Katsu Hamanaka - Design London Wednesday, June 30, 2021 | Phillips

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  • Provenance

    Mlle Colette Aboucaya, rue de Monceau, Paris, commissioned directly from the artist, 1930-1936
    SCP François de Ricqlès, Paris, ‘Arts Décoratifs du XXème siècle’, 22 October 1997, lot 43
    Galerie Jean-Jacques Dutko, Paris
    Kenzō Takada, Paris
    Acquired from the above by the present owner, 2016

  • Literature

    ‘L’Art de Vivre’, Vogue, Paris, September 1961, illustrated p. 265
    Félix Marcilhac, Jean Dunand: His Life and Works, New York, 1991, illustrated p. 326
    Amélie and Félix Marcilhac, Jean Dunand, Paris, 2020, illustrated pp. 171-73, 377

  • Catalogue Essay

    Hamanaka’s Daybed for ‘Les Palmiers’

    Born in Sapporo, Japan, Katsu Hamanaka moved to Paris in 1924. An advertisement Hamanaka placed in Le Petit Parisien documents that by 1927 he had opened a workshop at 7, cité Falguière. At that time a community of Japanese artists were residing in cité Falguière, including the painter Tsuguharu Foujita. The 1927 advertisement documented that Hamanaka specialised in the decoration of objets d'art made of ivory, shagreen and precious woods, but made no reference to lacquer. It was only after Hamanaka met the master craftsman Seizô Sugawara, who he was introduced to by Foujita, that Hamanaka began to practice the ancient technique of lacquer.

    Distinct from the imitation lacquer varnish prevalent in France during this period, natural lacquer was made from a resin extracted from the Rhus vernicifera—a tree indigenous to China and Japan. Once filtered using fine linen cloth to remove any impurities, the raw material was then stored in sealed bamboo baskets for several months, during which time layers of varying density formed, which were then graded and priced accordingly, and adapted to different stages of use in the lengthy lacquering process. In order to achieve lacquer’s highly lustrous, impermeable surface, numerous thin layers were painstakingly applied to the base surface—which in the case of wood, first must be smoothed before the grain is filled and the surface covered with a thin layer of silk or hemp using rice gum paste. The surface was then prepared by applying initial coats of lacquer mixed with sawdust from exotic woods in order to ensure the evenness of the surface. Between five to fifteen layers of clay-based lacquer were then typically added before the final stages of decorative lacquer layers were applied. Following each coat, the lacquer is slowly dried in a carefully controlled humid and dust-free environment over the course of several days. The surface is then finely sanded before the process is repeated.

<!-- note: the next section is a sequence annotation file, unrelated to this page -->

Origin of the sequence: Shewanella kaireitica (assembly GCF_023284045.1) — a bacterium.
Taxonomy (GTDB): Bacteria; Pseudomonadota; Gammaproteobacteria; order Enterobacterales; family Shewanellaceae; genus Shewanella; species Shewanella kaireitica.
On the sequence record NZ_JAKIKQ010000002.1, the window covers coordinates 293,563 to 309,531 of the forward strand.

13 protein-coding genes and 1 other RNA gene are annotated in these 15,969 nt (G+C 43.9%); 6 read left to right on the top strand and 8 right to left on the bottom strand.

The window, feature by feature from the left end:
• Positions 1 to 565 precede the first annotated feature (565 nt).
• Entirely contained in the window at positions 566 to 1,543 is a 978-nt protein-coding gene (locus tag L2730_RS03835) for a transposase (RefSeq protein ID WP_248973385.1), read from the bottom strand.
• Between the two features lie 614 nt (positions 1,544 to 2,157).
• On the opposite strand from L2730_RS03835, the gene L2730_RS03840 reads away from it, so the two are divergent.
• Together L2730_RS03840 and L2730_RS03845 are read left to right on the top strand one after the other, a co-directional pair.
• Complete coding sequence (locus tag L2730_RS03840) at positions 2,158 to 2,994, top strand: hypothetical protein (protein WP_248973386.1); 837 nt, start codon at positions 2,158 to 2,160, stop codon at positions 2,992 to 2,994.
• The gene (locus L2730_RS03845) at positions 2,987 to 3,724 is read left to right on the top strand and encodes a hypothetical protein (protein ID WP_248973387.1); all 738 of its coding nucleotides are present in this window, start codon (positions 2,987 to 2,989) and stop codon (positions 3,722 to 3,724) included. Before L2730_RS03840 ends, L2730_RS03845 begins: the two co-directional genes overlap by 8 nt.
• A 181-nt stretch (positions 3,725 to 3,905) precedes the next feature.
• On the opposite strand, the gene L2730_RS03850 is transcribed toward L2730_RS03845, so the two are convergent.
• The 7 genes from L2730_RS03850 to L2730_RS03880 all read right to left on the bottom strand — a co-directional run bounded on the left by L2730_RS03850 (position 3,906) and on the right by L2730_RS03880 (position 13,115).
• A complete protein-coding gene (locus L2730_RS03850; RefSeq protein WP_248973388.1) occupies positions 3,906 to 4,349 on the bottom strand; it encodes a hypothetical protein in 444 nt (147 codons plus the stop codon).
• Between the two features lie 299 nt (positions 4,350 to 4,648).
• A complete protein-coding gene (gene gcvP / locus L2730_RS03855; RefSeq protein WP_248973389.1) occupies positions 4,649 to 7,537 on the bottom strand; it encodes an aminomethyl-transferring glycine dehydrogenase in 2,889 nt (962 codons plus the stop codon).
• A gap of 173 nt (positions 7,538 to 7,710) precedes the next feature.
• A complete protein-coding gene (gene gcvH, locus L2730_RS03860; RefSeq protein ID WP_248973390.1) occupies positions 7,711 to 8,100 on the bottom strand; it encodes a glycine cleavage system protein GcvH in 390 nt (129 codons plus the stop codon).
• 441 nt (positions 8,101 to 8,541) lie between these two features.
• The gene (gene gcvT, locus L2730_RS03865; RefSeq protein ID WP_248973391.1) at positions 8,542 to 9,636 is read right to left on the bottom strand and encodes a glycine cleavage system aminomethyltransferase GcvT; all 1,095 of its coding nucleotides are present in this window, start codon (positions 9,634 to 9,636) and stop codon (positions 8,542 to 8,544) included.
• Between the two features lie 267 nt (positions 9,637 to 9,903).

Following his instruction under Sugawara, Hamanaka mastered the difficult medium and began regularly exhibiting his lacquerwork at the various salons in Paris, including the 1929 Salon d’Automne and the 1932 Salon des Artistes Décorateurs. Hamanaka’s lacquer workshop was featured in a 1933 issue of L’Intransigeant, in which the journalist described, 'Hamanaka the lacquerer is in his studio, full of fragrant and warm mist… everywhere, little jars for the gum paste and the trialling of different mixtures’. Working with a range of techniques, Hamanaka applied gold and silver leaf, metal fillings, eggshell, shagreen and precious stones to his lacquerwork to further enhance the lustrous surface. In 1937 Hamanaka was awarded the Grand Prix at the Exposition Internationale des Arts et Techniques Appliqués à la Vie Moderne for his monumental panel depicting the 'Three Graces'. It marked the first time an entire section of an exhibition in Paris was devoted to lacquer, for which Jean Dunand was appointed président. Throughout this period, Hamanaka also collaborated with French designers including Dunand, Jacques Adnet, Jules Leleu and Émile-Jacques Ruhlmann to produce decorative panels, screens and furniture.

    Hamanaka worked with Dunand on the smoking room for Mademoiselle Colette Aboucaya’s Paris residence completed between 1930 and 1936. For the commission, which was overseen by Mademoiselle Aboucaya’s decorator Gérard Mille, Hamanaka created a set of black lacquer furniture, comprising a pair of side chairs, a pair of armchairs, an occasional table and the present daybed. The four chairs were upholstered in pink silk fabric by Hélène Henry, reflecting the tones of the geometric-motif carpet by Ivan Da Silva Bruhns. The furnishings were set within the abstract palm grove of Dunand’s ‘Les Palmiers’ panels, reflecting an exoticism that inspired the French Art Deco period. The refined simplicity and elegant curved lines of the present daybed evoke the form of a gondola. The use of line is further enhanced by the incorporation of shagreen into the black lacquered frame, creating radiant surface effects and demonstrating the high level of craftsmanship Hamanaka had achieved in his work.


Daybed, from the residence of Mademoiselle Colette Aboucaya, Paris

circa 1935
Lacquered wood, shagreen, lapin fur upholstery.
70.5 x 303 x 84 cm (27 3/4 x 119 1/4 x 33 1/8 in.)
Stretcher signed Laque/Hama/naka and dated in Kanji 1932. Frame further dated in Kanji 1935 and signed Hama/naka.

£200,000 - 300,000 Ω

Sold for £403,200

Contact Specialist

Antonia King

Head of Sale, Design




London Auction 30 June 2021